When you think of sunglasses, you probably think of them as a fashion accessory or a way to protect your eyes from the sun’s harmful UV rays. But there’s another reason why sunglasses, such as Ray Ban sunglasses, are so important: they protect your eyes from UVA and UVB light. Wearing sunglasses with lenses that block at least 99% of UVA and UVB light can help protect against both types of harmful rays; if they also have polarised lenses (which will reduce glare), all the better.
There are two main types of UV rays, UVA and UVB.
UV rays are invisible and can be harmful to the eyes. Two main types of UV rays affect your eyes: UVA and UVB. UVA rays cause damage to your skin and eyes over time, while UVB rays can cause sunburn or eye damage immediately.
Both types of UV rays can cause cataracts, which is when the lens in your eye becomes cloudy. Cataracts make it harder for you to see clearly and may eventually lead to blindness if they aren’t treated by a doctor right away.
UVA rays penetrate deeper into the skin and may cause long-term skin damage, including wrinkles and even skin cancer, while UVB rays tend to do more short-term damage, including sunburns.
This type of radiation can damage your eyes as well as your skin. But even if you don’t get any visible signs of sunlight damage from UVB exposure (such as a burn), it can still cause long-term harm to your eyes by damaging retinal cells. That’s because UVB rays penetrate deeper into the body than UVA rays, which means they can reach sensitive structures within the eye that aren’t usually exposed to light, including those responsible for vision itself.
Sunglasses protect your eyes by blocking both types of UV rays.
The rays of the sun can cause damage to your eyes, not just in the form of a sunburn. Both UVB and UVA rays present a risk to your eyes.
UVB rays burn your skin and cause painful swelling when you’re out in the sun. When you’re wearing sunglasses, they block these harmful rays from reaching your eyes.
But UVA rays aren’t just dangerous for your skin—they also damage other parts of your body, including the retina (the light-sensitive layer at the back of your eye). The retina is made up of light-sensitive cells that send signals to your brain so that you can see things correctly. Too much exposure to UVA radiation can lead to macular degeneration or cataracts (clouding of the lens).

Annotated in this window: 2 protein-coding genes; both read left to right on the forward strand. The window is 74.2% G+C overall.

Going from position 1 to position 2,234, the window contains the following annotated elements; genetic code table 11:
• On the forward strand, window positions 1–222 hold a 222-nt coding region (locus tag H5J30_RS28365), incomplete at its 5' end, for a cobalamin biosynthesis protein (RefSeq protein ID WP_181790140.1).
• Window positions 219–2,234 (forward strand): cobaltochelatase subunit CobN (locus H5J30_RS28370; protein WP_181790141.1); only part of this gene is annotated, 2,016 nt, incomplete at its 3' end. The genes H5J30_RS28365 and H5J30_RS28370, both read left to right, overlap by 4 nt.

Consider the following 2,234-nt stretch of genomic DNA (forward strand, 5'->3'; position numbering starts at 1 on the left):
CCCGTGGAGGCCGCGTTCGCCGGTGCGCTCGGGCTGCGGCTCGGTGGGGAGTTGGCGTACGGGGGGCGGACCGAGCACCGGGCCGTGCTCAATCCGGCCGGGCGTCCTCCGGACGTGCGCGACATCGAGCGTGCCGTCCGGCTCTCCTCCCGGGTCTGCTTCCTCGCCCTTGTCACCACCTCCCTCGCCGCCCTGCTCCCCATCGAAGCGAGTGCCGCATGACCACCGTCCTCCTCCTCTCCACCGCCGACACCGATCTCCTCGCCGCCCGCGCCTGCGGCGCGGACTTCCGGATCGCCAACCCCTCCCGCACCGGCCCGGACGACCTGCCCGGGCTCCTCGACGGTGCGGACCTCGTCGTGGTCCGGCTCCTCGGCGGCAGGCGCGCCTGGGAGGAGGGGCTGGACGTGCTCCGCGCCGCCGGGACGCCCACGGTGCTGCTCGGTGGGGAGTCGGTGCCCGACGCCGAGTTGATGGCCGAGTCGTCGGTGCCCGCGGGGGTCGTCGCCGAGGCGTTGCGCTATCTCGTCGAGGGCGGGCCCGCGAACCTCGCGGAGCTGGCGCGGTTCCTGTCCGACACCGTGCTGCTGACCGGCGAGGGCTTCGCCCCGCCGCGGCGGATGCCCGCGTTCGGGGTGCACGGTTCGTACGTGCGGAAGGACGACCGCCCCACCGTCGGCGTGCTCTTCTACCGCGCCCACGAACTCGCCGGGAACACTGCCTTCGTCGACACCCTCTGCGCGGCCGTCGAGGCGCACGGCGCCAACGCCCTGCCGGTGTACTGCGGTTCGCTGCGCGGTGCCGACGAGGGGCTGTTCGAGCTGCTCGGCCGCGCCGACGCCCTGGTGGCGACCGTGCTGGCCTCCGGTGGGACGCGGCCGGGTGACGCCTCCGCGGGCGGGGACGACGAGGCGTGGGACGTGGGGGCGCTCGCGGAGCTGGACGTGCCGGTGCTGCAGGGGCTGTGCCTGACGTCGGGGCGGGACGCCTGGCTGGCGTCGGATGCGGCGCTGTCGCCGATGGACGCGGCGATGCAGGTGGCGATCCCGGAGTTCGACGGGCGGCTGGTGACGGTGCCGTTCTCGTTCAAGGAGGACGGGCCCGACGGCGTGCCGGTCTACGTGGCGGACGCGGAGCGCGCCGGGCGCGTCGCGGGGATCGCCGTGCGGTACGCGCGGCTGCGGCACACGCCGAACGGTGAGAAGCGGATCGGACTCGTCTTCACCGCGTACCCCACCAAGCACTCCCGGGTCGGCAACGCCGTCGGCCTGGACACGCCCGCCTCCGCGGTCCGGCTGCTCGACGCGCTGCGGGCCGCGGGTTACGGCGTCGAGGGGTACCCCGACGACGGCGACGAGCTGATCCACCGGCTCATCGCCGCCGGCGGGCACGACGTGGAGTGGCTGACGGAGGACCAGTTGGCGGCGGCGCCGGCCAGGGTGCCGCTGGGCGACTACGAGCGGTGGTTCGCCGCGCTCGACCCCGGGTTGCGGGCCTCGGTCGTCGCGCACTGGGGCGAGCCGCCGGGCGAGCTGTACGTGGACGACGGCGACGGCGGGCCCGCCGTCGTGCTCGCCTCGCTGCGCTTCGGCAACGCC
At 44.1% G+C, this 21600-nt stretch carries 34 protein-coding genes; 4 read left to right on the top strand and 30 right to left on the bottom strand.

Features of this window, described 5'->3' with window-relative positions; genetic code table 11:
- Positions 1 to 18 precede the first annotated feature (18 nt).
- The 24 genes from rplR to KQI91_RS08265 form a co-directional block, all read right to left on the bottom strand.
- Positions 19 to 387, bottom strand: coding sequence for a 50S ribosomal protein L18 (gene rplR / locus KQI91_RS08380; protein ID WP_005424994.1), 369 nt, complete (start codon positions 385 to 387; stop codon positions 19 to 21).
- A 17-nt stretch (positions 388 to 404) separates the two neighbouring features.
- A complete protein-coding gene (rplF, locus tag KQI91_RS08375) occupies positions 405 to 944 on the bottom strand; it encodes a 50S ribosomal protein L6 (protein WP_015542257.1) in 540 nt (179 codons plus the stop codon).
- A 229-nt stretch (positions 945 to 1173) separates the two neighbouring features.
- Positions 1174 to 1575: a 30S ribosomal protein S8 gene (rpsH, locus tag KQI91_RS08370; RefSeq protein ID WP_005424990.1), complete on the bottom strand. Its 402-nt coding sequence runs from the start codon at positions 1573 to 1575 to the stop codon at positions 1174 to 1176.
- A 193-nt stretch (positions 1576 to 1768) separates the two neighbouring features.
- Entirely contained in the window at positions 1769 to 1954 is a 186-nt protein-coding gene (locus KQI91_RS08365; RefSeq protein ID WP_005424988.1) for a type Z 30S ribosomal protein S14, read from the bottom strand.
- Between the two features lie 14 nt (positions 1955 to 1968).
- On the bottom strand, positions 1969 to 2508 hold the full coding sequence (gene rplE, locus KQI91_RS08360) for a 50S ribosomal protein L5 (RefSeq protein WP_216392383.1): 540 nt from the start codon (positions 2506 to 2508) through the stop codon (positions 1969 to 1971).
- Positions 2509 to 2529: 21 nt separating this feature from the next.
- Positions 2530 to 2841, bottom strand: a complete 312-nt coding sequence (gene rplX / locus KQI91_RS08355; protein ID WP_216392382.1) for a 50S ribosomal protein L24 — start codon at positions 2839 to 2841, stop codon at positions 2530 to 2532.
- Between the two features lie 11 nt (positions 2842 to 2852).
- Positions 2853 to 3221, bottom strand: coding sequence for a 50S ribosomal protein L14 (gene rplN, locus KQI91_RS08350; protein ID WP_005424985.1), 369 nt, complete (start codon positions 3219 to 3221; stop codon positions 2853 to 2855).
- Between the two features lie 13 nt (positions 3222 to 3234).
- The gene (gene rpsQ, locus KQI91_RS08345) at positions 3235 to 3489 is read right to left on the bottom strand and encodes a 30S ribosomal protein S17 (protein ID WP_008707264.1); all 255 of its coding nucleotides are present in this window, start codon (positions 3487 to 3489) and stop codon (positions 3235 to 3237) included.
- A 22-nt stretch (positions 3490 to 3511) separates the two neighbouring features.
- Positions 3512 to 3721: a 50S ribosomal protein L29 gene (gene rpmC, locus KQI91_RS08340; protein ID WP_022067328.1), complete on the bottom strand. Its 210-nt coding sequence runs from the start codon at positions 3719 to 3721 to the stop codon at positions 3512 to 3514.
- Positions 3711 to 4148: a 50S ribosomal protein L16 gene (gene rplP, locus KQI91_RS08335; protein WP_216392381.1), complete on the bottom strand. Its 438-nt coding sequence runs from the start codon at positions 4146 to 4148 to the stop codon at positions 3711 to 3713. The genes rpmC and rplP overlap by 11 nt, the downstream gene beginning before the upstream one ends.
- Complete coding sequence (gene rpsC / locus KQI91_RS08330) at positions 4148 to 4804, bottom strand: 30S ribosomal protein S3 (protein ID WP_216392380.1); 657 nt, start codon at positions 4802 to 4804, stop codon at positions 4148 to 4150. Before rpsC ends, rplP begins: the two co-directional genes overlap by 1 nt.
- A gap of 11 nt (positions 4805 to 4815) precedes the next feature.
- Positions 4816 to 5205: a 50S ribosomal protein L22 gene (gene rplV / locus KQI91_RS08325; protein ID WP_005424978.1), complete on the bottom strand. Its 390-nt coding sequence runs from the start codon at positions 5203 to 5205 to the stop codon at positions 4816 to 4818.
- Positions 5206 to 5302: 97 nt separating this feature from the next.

To protect yourself from damaging UV radiation, make sure that all sunglasses you wear block both types of UV radiation (UVA & UVB) by looking for a label on them with an acronym like “UV 400.”
What to look for in sunglasses?
The lenses in sunglasses should filter out at least 99% of UVA and UVB light or have a UV 400 label.
If you’re shopping for sunglasses, look for the UV 400 label. The letters “UV” stand for ultraviolet light, and the number 400 indicates that less than 1% of UVA and UVB rays will pass through the lenses. However, this number is a minimum standard, not a maximum. It doesn’t guarantee that your eyes will be protected from harmful rays while you’re wearing them—it’s simply an indicator of how much light is being blocked by the sunglasses’ lenses.
In addition to making sure your sunglasses block 100% of UV light, look for polarized lenses that also help reduce glare from flat surfaces like roads, water or snow.
If you’re looking to block 100% of UV rays and reduce glare, look for polarized lenses in Ray-Ban sunglasses that are available in various colours and lens tints. Polarized sunglasses are more expensive than non-polarized ones, but they can be well worth it if they reduce your eye strain and discomfort.
Make sure your sunglasses block both UVA and UVB
Sunglasses are an essential protective tool for your eyes. The sun’s UV rays can cause premature ageing, cataracts and even skin cancers. They can also harm your eyesight by decreasing your ability to focus and making glare more noticeable. If you’re not wearing sunglasses when you should be, it could lead to severe problems down the road. So, it’s important to find sunglasses that offer optimum protection from both UVA and UVB rays.